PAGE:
Now, I’m going to veer into some scholarly territory for a moment, so please bear with me.  In a 2018 article, Robinson, Zeng, and Holbert found that while political communication scholarship has de-emphasized the role of television in delivering political information, television remains a dominant source of political news in the face of online and mobile competition (287, 297).  Moreover, this dominance is not confined to the U.S.; the authors find that it “transcends national borders and class divisions” (296). In addressing the lack of attention paid to television news by political communication scholars, the authors posit that the prevailing theoretical frameworks used to study political media—“framing, priming, and agenda setting”—are medium agnostic and thus render a medium-specific analysis “unnecessary” (297).


image description
CBS Evening News with Norah O’Donnell, covering the latest Trump administration news.

There you go.  The dominance of news media analysis informed by these frameworks makes it seem as though (1) these theories hold universal explanatory power; (2) television is interchangeable with any other medium; (3) television is not a complex, historically determined intermixture of technology, industry, culture, stylistic influences, and viewer behaviors; and (4) news is not just one type of television program sitting adjacent to and opposite other types of programs, being influenced by them and competing against them in a landscape shaped by decades-old broadcasting companies, advertisers, and regulations.  But here’s another (related) part of the problem.  The fields that dominate news research have not excluded others.  We just haven’t jumped in with both feet.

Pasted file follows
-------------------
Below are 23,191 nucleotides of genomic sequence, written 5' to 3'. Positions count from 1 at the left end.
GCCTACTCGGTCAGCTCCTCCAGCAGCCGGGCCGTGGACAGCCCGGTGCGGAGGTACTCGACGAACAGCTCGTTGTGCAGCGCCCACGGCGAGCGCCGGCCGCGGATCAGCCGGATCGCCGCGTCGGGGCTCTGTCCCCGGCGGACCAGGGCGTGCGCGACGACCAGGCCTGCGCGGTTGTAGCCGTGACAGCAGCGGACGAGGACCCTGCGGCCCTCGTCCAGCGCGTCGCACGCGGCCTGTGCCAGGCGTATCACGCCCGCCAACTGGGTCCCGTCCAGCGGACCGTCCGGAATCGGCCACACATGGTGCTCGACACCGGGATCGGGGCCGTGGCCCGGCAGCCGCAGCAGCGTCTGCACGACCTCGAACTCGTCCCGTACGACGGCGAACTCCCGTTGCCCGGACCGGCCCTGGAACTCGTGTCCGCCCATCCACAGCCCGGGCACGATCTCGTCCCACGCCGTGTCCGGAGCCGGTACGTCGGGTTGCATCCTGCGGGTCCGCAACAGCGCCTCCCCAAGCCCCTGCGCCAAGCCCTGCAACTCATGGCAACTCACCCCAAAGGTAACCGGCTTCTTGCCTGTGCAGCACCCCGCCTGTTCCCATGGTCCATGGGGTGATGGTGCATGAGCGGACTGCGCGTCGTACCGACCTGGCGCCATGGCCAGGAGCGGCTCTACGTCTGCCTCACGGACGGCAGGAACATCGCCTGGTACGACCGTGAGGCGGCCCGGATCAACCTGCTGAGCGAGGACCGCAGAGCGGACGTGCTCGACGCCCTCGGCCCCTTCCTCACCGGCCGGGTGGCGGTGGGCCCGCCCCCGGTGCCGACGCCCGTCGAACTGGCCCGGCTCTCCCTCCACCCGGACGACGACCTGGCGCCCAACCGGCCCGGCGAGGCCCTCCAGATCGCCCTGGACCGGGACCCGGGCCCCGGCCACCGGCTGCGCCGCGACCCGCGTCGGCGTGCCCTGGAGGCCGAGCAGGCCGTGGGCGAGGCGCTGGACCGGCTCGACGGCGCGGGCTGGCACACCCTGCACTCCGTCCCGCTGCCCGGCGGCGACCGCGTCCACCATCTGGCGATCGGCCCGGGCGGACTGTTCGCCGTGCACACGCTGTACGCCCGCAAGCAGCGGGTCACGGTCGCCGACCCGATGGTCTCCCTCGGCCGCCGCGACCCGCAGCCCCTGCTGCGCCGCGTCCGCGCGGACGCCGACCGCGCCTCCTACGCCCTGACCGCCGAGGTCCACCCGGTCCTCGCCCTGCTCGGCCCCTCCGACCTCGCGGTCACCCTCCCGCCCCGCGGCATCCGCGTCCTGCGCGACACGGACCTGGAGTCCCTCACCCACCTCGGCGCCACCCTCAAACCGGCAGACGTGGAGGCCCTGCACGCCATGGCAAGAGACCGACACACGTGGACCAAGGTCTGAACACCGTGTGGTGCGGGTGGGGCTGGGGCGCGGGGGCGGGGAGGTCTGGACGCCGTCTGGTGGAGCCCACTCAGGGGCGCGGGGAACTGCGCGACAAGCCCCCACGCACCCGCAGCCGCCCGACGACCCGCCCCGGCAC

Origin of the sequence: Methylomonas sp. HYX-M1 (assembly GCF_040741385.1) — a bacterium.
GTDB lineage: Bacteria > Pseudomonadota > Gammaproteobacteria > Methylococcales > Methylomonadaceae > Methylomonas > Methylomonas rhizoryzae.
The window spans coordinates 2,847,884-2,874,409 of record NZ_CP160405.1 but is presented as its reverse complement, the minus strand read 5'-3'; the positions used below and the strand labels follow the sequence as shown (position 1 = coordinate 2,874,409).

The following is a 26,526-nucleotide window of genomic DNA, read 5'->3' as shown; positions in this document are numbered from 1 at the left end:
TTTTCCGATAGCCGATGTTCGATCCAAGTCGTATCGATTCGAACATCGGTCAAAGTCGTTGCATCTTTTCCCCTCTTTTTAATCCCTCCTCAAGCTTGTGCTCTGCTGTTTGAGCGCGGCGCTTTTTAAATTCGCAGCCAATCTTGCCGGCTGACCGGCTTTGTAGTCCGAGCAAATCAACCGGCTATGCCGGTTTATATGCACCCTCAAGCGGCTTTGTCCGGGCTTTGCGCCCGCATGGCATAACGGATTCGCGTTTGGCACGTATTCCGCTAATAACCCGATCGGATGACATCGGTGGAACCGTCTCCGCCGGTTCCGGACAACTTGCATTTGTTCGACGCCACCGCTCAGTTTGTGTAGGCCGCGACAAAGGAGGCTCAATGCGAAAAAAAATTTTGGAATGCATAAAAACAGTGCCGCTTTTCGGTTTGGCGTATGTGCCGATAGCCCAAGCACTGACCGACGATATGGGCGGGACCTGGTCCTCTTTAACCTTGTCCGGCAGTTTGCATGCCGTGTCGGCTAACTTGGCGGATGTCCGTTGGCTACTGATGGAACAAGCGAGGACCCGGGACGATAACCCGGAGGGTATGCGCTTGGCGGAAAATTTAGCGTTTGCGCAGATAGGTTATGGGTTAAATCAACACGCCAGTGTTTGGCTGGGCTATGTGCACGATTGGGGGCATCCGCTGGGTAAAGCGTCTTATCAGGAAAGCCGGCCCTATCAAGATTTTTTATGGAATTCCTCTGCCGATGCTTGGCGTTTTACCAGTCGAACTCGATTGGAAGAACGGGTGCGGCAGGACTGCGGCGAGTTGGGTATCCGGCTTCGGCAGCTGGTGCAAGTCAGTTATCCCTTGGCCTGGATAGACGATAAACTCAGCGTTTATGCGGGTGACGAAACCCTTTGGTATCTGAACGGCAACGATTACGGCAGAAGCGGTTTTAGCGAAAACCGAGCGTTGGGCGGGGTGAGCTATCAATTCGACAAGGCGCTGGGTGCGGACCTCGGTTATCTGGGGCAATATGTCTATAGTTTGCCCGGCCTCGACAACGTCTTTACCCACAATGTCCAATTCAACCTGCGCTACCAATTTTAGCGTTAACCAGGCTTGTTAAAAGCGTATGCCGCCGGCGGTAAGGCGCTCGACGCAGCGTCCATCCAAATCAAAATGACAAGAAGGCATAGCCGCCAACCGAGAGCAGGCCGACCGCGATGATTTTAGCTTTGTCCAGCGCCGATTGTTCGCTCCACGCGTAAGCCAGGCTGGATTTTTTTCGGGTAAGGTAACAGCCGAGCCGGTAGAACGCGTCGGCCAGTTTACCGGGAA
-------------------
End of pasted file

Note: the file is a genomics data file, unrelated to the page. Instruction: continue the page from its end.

TV
Studies is a vibrant field that, for reasons well known to all of us, keeps
having to fight for legitimacy in the academy. 
As we watch scholars from other fields dip into TV, claim the so-called
“good” bits for their courses, treat those bits as literature or film, and then
get praise in the press for turning TV into something worthy of study, why
don’t we make the most of the name of our field and imprint our expertise on all of television?  Sports media scholars are the latest to make
this case successfully.  The recent
creation of the Sports Media Scholarly Interest Group at SCMS is an encouraging
sign, not just for the study of televised sports, but for the study of the
overlap between sports and TV news.  Yes,
I just inserted myself into their glory, but I do see it as a win for anyone
who veers away from the dominant script. 


image description
The NFL Today on CBS, discussing the president’s comments on NFL stars.

In
my remaining columns for Flow I’ll
continue to sing this news tune in a few different ways, hopefully offering
something positive to the field’s ongoing conversations about how we study TV and
why we study it in the ways we do.



Image Credits:

  1. PBS NEWSHOUR, the nation’s first hour-long nightly news telecast (author’s screengrab)
  2. All In with Chris Hayes promoting its new Friday live shows on Twitter.
  3. NBC’s Today, one of the network’s flagship news/talk show programs (author’s screengrab)
  4. CBS Evening News with Norah O’Donnell, covering the latest Trump administration news (author’s screengrab)
  5. The NFL Today on CBS, discussing the president’s comments on NFL stars (author’s screengrab)


References:

Robinson, Nicholas W., Chen Zeng, and R. Lance Holbert. 2018. “The Stubborn Pervasiveness of Television News in the Digital Age and the Field’s Attention to the Medium, 2010-2014.” Journal of Broadcasting and Electronic Media 62(2): 287-301.